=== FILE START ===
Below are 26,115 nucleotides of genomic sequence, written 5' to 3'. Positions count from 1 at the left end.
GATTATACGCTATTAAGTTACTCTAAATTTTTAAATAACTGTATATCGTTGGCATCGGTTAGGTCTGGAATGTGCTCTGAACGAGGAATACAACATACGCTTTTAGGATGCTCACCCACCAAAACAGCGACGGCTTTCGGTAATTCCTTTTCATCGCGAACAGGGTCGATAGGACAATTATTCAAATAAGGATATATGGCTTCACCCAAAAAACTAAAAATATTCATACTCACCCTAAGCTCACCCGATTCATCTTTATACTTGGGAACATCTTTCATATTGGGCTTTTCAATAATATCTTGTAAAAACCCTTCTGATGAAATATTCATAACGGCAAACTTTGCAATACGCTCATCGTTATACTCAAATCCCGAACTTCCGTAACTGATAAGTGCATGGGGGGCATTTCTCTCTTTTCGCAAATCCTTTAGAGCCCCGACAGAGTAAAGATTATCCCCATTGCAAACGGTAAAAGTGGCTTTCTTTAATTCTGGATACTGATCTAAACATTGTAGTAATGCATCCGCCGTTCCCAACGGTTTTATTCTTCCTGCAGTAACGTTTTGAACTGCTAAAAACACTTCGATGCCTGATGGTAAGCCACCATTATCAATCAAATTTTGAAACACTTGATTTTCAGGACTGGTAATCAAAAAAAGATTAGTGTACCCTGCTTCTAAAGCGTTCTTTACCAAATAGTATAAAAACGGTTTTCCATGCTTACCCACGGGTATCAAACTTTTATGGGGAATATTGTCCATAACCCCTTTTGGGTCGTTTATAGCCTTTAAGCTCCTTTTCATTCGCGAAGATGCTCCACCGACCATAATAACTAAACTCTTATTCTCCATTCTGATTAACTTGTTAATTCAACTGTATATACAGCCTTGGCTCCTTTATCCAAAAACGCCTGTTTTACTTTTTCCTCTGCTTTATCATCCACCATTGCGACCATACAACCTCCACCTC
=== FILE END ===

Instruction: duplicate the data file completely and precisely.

Below are 26,115 nucleotides of genomic sequence, written 5' to 3'. Positions count from 1 at the left end.
GATTATACGCTATTAAGTTACTCTAAATTTTTAAATAACTGTATATCGTTGGCATCGGTTAGGTCTGGAATGTGCTCTGAACGAGGAATACAACATACGCTTTTAGGATGCTCACCCACCAAAACAGCGACGGCTTTCGGTAATTCCTTTTCATCGCGAACAGGGTCGATAGGACAATTATTCAAATAAGGATATATGGCTTCACCCAAAAAACTAAAAATATTCATACTCACCCTAAGCTCACCCGATTCATCTTTATACTTGGGAACATCTTTCATATTGGGCTTTTCAATAATATCTTGTAAAAACCCTTCTGATGAAATATTCATAACGGCAAACTTTGCAATACGCTCATCGTTATACTCAAATCCCGAACTTCCGTAACTGATAAGTGCATGGGGGGCATTTCTCTCTTTTCGCAAATCCTTTAGAGCCCCGACAGAGTAAAGATTATCCCCATTGCAAACGGTAAAAGTGGCTTTCTTTAATTCTGGATACTGATCTAAACATTGTAGTAATGCATCCGCCGTTCCCAACGGTTTTATTCTTCCTGCAGTAACGTTTTGAACTGCTAAAAACACTTCGATGCCTGATGGTAAGCCACCATTATCAATCAAATTTTGAAACACTTGATTTTCAGGACTGGTAATCAAAAAAAGATTAGTGTACCCTGCTTCTAAAGCGTTCTTTACCAAATAGTATAAAAACGGTTTTCCATGCTTACCCACGGGTATCAAACTTTTATGGGGAATATTGTCCATAACCCCTTTTGGGTCGTTTATAGCCTTTAAGCTCCTTTTCATTCGCGAAGATGCTCCACCGACCATAATAACTAAACTCTTATTCTCCATTCTGATTAACTTGTTAATTCAACTGTATATACAGCCTTGGCTCCTTTATCCAAAAACGCCTGTTTTACTTTTTCCTCTGCTTTATCATCCACCATTGCGACCATACAACCTCCACCTC